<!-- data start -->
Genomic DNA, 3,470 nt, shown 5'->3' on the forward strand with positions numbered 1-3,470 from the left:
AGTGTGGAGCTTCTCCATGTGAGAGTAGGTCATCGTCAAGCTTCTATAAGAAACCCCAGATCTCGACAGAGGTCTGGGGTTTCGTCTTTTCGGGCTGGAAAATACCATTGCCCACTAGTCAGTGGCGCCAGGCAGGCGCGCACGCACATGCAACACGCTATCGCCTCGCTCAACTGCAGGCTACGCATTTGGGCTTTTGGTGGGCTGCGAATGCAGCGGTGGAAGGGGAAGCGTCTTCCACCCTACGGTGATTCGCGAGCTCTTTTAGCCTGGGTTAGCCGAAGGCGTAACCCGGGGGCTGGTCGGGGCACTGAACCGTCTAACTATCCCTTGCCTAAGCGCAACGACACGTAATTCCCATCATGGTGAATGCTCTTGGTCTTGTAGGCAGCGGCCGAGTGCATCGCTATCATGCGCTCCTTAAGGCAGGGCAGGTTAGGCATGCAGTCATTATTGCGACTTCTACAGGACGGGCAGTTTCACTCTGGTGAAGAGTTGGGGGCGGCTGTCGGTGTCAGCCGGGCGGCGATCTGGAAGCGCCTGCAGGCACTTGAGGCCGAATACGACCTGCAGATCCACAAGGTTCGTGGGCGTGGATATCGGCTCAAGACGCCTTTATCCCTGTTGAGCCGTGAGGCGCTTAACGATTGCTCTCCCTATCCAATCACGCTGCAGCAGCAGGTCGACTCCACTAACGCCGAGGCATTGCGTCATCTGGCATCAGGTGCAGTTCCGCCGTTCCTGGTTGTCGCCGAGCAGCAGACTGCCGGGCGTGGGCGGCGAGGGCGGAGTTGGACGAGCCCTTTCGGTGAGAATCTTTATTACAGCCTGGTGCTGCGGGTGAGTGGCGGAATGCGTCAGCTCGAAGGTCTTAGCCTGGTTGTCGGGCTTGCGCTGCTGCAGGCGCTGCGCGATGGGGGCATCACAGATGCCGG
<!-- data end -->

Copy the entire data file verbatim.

Genomic DNA, 3,470 nt, shown 5'->3' on the forward strand with positions numbered 1-3,470 from the left:
AGTGTGGAGCTTCTCCATGTGAGAGTAGGTCATCGTCAAGCTTCTATAAGAAACCCCAGATCTCGACAGAGGTCTGGGGTTTCGTCTTTTCGGGCTGGAAAATACCATTGCCCACTAGTCAGTGGCGCCAGGCAGGCGCGCACGCACATGCAACACGCTATCGCCTCGCTCAACTGCAGGCTACGCATTTGGGCTTTTGGTGGGCTGCGAATGCAGCGGTGGAAGGGGAAGCGTCTTCCACCCTACGGTGATTCGCGAGCTCTTTTAGCCTGGGTTAGCCGAAGGCGTAACCCGGGGGCTGGTCGGGGCACTGAACCGTCTAACTATCCCTTGCCTAAGCGCAACGACACGTAATTCCCATCATGGTGAATGCTCTTGGTCTTGTAGGCAGCGGCCGAGTGCATCGCTATCATGCGCTCCTTAAGGCAGGGCAGGTTAGGCATGCAGTCATTATTGCGACTTCTACAGGACGGGCAGTTTCACTCTGGTGAAGAGTTGGGGGCGGCTGTCGGTGTCAGCCGGGCGGCGATCTGGAAGCGCCTGCAGGCACTTGAGGCCGAATACGACCTGCAGATCCACAAGGTTCGTGGGCGTGGATATCGGCTCAAGACGCCTTTATCCCTGTTGAGCCGTGAGGCGCTTAACGATTGCTCTCCCTATCCAATCACGCTGCAGCAGCAGGTCGACTCCACTAACGCCGAGGCATTGCGTCATCTGGCATCAGGTGCAGTTCCGCCGTTCCTGGTTGTCGCCGAGCAGCAGACTGCCGGGCGTGGGCGGCGAGGGCGGAGTTGGACGAGCCCTTTCGGTGAGAATCTTTATTACAGCCTGGTGCTGCGGGTGAGTGGCGGAATGCGTCAGCTCGAAGGTCTTAGCCTGGTTGTCGGGCTTGCGCTGCTGCAGGCGCTGCGCGATGGGGGCATCACAGATGCCGG